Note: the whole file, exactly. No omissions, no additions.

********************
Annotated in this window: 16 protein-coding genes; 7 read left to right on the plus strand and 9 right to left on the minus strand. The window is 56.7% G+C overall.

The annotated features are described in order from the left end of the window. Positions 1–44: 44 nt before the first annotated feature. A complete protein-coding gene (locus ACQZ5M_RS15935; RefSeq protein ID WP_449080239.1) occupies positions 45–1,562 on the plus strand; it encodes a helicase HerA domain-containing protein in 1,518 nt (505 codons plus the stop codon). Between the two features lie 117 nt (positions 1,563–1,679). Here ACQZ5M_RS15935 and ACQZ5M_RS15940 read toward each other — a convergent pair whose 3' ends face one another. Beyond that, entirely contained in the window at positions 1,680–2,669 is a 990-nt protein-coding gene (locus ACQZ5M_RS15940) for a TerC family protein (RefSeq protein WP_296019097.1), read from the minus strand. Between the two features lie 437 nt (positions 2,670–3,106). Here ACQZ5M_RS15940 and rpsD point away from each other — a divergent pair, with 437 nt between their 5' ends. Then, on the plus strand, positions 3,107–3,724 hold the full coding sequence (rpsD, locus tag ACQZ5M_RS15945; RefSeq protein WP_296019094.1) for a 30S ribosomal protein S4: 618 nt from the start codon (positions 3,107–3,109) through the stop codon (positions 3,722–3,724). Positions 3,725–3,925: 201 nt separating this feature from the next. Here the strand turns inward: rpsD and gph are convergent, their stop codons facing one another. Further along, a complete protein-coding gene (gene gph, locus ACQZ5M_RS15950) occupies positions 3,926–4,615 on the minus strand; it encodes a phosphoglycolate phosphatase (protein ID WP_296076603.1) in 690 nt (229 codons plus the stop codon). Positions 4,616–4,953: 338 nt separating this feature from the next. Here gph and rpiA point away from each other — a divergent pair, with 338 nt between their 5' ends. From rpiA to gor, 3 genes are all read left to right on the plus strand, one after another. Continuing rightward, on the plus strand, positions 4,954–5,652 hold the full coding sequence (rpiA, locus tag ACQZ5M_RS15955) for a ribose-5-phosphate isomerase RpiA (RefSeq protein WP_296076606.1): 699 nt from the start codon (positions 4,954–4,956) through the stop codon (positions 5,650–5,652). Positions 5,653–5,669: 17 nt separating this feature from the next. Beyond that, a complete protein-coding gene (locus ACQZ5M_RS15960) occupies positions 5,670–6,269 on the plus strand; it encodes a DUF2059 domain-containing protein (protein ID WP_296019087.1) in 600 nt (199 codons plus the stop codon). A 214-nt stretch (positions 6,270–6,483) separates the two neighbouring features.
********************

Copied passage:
Annotated in this window: 16 protein-coding genes; 7 read left to right on the plus strand and 9 right to left on the minus strand. The window is 56.7% G+C overall.

The annotated features are described in order from the left end of the window. Positions 1–44: 44 nt before the first annotated feature. A complete protein-coding gene (locus ACQZ5M_RS15935; RefSeq protein ID WP_449080239.1) occupies positions 45–1,562 on the plus strand; it encodes a helicase HerA domain-containing protein in 1,518 nt (505 codons plus the stop codon). Between the two features lie 117 nt (positions 1,563–1,679). Here ACQZ5M_RS15935 and ACQZ5M_RS15940 read toward each other — a convergent pair whose 3' ends face one another. Beyond that, entirely contained in the window at positions 1,680–2,669 is a 990-nt protein-coding gene (locus ACQZ5M_RS15940) for a TerC family protein (RefSeq protein WP_296019097.1), read from the minus strand. Between the two features lie 437 nt (positions 2,670–3,106). Here ACQZ5M_RS15940 and rpsD point away from each other — a divergent pair, with 437 nt between their 5' ends. Then, on the plus strand, positions 3,107–3,724 hold the full coding sequence (rpsD, locus tag ACQZ5M_RS15945; RefSeq protein WP_296019094.1) for a 30S ribosomal protein S4: 618 nt from the start codon (positions 3,107–3,109) through the stop codon (positions 3,722–3,724). Positions 3,725–3,925: 201 nt separating this feature from the next. Here the strand turns inward: rpsD and gph are convergent, their stop codons facing one another. Further along, a complete protein-coding gene (gene gph, locus ACQZ5M_RS15950) occupies positions 3,926–4,615 on the minus strand; it encodes a phosphoglycolate phosphatase (protein ID WP_296076603.1) in 690 nt (229 codons plus the stop codon). Positions 4,616–4,953: 338 nt separating this feature from the next. Here gph and rpiA point away from each other — a divergent pair, with 338 nt between their 5' ends. From rpiA to gor, 3 genes are all read left to right on the plus strand, one after another. Continuing rightward, on the plus strand, positions 4,954–5,652 hold the full coding sequence (rpiA, locus tag ACQZ5M_RS15955) for a ribose-5-phosphate isomerase RpiA (RefSeq protein WP_296076606.1): 699 nt from the start codon (positions 4,954–4,956) through the stop codon (positions 5,650–5,652). Positions 5,653–5,669: 17 nt separating this feature from the next. Beyond that, a complete protein-coding gene (locus ACQZ5M_RS15960) occupies positions 5,670–6,269 on the plus strand; it encodes a DUF2059 domain-containing protein (protein ID WP_296019087.1) in 600 nt (199 codons plus the stop codon). A 214-nt stretch (positions 6,270–6,483) separates the two neighbouring features.